I was really happy when I could start learning Spanish in school (9th grade), and I took it for four years. During those years I spoke Spanish with native speakers at every opportunity (mostly during Spanish club meetings) and listened to shortwave radio telecasts in Spanish. Then in college I took advanced classes in Spanish and also added French (beginning to advanced). However, marriage and children eventually intervened and I only kept up with my foreign language abilities intermittently.
But I saw this call for indexers as an opportunity to give back some of the benefit I have received from the FamilySearch website in my own family research. Although my spoken Spanish is poor, I can still read it quite well. So I signed up and went through the tutorial on indexing, then started work. With the 1930 Mexico census, the majority of the indexing work involves the names. The other fields are pretty easy to do (ages, marriage status, etc.). The birthplace field is mostly the same location for everyone (or almost everyone) on the page. I found that I recognized many of the Mexican names, so that made it a lot easier even when the handwriting is hard to read or the image is extremely light. It's been fun to see how much Spanish has come back to me in the few weeks I've worked on this census.
For the first 3-4 batches I submitted, I entered only the age in numbers and forgot to add a (for anos--years), m (for meses--months), or d (for dias--days).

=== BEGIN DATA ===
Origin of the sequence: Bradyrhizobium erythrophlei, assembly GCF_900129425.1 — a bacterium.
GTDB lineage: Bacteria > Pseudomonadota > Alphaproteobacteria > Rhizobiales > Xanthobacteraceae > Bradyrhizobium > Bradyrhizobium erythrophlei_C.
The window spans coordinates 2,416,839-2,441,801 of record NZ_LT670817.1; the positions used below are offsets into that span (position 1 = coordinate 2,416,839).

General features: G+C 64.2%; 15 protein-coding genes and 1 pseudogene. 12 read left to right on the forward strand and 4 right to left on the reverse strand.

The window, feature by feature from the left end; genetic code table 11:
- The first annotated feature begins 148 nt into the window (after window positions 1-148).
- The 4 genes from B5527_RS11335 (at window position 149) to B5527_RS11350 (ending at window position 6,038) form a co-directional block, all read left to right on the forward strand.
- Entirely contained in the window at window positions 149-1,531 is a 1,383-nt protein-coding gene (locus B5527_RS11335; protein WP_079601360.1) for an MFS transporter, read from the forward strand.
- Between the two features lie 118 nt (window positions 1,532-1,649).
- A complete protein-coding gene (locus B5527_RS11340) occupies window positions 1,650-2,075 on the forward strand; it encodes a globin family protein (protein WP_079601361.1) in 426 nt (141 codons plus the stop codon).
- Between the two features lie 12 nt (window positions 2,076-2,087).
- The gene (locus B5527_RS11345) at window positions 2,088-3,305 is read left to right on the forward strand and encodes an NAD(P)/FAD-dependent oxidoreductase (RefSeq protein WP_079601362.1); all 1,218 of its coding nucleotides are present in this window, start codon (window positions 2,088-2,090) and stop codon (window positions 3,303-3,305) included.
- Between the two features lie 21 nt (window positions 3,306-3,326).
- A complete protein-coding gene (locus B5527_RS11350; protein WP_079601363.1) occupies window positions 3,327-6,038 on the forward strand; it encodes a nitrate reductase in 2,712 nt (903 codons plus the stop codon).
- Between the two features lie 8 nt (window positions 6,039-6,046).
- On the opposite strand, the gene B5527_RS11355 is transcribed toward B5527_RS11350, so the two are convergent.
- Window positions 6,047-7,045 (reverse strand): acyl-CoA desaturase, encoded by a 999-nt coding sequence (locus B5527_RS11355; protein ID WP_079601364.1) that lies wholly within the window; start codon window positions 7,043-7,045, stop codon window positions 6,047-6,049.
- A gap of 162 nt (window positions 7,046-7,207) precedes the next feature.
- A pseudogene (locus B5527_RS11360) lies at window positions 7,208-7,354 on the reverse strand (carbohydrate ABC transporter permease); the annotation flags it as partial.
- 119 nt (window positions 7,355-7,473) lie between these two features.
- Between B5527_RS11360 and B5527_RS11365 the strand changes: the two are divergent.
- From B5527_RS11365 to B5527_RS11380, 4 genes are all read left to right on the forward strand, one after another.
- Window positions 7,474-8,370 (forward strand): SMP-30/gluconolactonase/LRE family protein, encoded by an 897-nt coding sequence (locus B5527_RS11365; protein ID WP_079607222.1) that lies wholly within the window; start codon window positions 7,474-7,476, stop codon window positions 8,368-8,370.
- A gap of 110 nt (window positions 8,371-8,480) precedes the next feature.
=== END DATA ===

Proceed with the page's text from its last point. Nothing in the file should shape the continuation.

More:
When a batch (page of the census) has 50 lines filled, it takes me about 45-60 minutes to complete it, including running Quality Check. Many of the batches have only 8-20 names, and I can usually do those in 30 minutes or less. Since I'm retired, I have the time to do several batches a week. When I'm working on a difficult batch and have done the best I can to decipher the information, I am glad to know that another indexer will be working on the same batch and then an arbitrator will make the final decisions. And I get such pleasure out of knowing that people whose ancestors were in Mexico at that time will be as excited as I am when I find my ancestors in Texas, Tennessee, Missouri, etc.
One thing I've learned from this experience is how difficult it is for indexers to get the names right. While researching my own ancestors, I've been amazed at the way their names have been indexed, but I also know that I have an edge because I know how their name is spelled and the handwriting doesn't always make it clear. I also have a lot more respect for the work done by the enumerators AND the indexers.
A hint I have for you and other indexers is that when I have a difficult batch, I index it one day and then go over it again, line by line, a day or two later before submitting it. That way I nearly always find mistakes I've made or names I can now recognize that I couldn't the first time.
Do you know how many volunteers are working on the 1930 Mexico index? There must be quite a few. When I tried to D/L a batch tonight, I found that the Baja and Campeche set I've been working on didn't have any batches to index, so I chose Chihuahua.
Don't forget to tell potential indexers that they don't always have to type a word. They can type part of it and look it up. For instance, I rarely come across Estados Unidos de America (Spanish for USA), and why would I want to type all of that when I can type "Est" and choose Lookup to get the rest of it?
I feel so much accomplishment from doing this work, that I'm now hooked and probably will be doing this for years--as long as I'm needed, that is. I've found that, even when I'm tired, I HAVE to do at least one batch a day. Thanks for letting me know about this opportunity.
See ya tomorrow, for tomorrow is always another genealogy day!